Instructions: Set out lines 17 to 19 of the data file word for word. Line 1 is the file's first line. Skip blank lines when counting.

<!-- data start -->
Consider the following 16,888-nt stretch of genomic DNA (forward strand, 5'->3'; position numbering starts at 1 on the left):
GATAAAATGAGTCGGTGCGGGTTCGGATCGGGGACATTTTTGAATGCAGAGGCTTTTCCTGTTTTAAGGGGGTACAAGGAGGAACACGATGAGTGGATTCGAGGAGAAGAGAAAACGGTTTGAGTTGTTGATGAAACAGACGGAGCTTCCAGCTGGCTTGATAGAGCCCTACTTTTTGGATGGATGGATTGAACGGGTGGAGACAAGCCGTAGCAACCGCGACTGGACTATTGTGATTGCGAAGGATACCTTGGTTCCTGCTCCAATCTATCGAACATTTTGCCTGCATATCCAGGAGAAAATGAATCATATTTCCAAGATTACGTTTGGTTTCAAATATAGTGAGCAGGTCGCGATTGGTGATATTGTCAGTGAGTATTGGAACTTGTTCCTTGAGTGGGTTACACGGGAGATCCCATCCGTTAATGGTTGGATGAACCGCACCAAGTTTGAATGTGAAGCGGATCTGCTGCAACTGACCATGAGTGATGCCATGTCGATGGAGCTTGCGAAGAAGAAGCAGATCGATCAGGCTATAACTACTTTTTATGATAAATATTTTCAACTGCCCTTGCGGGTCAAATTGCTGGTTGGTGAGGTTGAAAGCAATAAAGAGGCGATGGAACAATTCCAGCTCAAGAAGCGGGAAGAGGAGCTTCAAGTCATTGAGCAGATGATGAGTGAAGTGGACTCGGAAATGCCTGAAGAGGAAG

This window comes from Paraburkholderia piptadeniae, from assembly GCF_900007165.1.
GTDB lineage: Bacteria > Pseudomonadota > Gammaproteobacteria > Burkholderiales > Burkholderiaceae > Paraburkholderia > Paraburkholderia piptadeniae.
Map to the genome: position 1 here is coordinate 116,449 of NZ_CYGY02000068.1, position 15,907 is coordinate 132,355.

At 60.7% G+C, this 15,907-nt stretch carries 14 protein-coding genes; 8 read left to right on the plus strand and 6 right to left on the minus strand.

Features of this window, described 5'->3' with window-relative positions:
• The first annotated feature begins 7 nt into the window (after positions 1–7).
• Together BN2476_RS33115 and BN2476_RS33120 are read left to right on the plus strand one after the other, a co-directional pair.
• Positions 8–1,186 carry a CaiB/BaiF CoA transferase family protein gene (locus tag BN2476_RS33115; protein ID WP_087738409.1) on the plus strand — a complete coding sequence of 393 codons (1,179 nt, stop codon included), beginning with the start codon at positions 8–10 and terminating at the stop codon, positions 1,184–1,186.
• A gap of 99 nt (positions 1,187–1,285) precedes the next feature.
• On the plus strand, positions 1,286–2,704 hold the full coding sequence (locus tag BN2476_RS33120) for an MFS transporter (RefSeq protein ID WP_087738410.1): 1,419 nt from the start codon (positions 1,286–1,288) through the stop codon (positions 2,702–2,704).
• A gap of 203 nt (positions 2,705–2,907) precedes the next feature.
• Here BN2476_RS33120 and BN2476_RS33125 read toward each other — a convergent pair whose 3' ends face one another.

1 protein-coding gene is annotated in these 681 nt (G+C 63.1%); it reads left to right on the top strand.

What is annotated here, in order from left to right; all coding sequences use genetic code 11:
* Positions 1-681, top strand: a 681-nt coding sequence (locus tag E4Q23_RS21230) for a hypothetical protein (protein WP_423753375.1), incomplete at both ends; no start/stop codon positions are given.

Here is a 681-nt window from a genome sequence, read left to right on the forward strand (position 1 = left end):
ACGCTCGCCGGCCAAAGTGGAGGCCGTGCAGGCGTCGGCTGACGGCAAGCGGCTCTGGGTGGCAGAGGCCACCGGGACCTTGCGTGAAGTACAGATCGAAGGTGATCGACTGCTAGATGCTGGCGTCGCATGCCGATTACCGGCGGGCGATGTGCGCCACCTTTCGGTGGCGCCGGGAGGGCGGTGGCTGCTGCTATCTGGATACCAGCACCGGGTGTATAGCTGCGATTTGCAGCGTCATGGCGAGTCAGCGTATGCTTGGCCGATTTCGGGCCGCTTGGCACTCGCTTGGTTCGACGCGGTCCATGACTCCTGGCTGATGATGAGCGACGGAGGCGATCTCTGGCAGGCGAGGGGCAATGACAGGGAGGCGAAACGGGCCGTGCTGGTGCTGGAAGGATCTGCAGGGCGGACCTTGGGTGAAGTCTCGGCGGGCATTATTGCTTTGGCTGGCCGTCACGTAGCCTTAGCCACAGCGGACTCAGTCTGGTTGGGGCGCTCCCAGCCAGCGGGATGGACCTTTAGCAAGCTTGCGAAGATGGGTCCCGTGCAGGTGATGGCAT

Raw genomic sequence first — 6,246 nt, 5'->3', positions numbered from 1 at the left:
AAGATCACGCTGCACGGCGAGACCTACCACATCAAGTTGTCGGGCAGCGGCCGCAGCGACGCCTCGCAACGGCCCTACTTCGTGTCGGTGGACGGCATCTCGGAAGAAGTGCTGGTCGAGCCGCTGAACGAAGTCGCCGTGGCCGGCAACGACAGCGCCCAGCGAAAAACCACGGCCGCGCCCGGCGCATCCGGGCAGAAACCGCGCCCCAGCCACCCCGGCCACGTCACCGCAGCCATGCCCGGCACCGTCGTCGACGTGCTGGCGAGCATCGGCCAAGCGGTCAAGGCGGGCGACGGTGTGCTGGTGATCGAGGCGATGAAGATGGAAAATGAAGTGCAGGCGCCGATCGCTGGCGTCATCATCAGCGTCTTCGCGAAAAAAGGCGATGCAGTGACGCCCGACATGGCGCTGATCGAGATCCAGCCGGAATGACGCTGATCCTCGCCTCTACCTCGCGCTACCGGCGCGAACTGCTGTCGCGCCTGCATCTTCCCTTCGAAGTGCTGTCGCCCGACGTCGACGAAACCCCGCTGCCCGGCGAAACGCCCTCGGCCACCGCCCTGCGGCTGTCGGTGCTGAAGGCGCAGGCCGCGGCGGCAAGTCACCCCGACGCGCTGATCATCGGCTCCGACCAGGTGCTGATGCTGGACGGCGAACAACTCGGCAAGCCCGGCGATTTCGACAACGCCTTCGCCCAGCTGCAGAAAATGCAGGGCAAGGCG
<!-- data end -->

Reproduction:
* Positions 1-681, top strand: a 681-nt coding sequence (locus tag E4Q23_RS21230) for a hypothetical protein (protein WP_423753375.1), incomplete at both ends; no start/stop codon positions are given.

Here is a 681-nt window from a genome sequence, read left to right on the forward strand (position 1 = left end):
ACGCTCGCCGGCCAAAGTGGAGGCCGTGCAGGCGTCGGCTGACGGCAAGCGGCTCTGGGTGGCAGAGGCCACCGGGACCTTGCGTGAAGTACAGATCGAAGGTGATCGACTGCTAGATGCTGGCGTCGCATGCCGATTACCGGCGGGCGATGTGCGCCACCTTTCGGTGGCGCCGGGAGGGCGGTGGCTGCTGCTATCTGGATACCAGCACCGGGTGTATAGCTGCGATTTGCAGCGTCATGGCGAGTCAGCGTATGCTTGGCCGATTTCGGGCCGCTTGGCACTCGCTTGGTTCGACGCGGTCCATGACTCCTGGCTGATGATGAGCGACGGAGGCGATCTCTGGCAGGCGAGGGGCAATGACAGGGAGGCGAAACGGGCCGTGCTGGTGCTGGAAGGATCTGCAGGGCGGACCTTGGGTGAAGTCTCGGCGGGCATTATTGCTTTGGCTGGCCGTCACGTAGCCTTAGCCACAGCGGACTCAGTCTGGTTGGGGCGCTCCCAGCCAGCGGGATGGACCTTTAGCAAGCTTGCGAAGATGGGTCCCGTGCAGGTGATGGCAT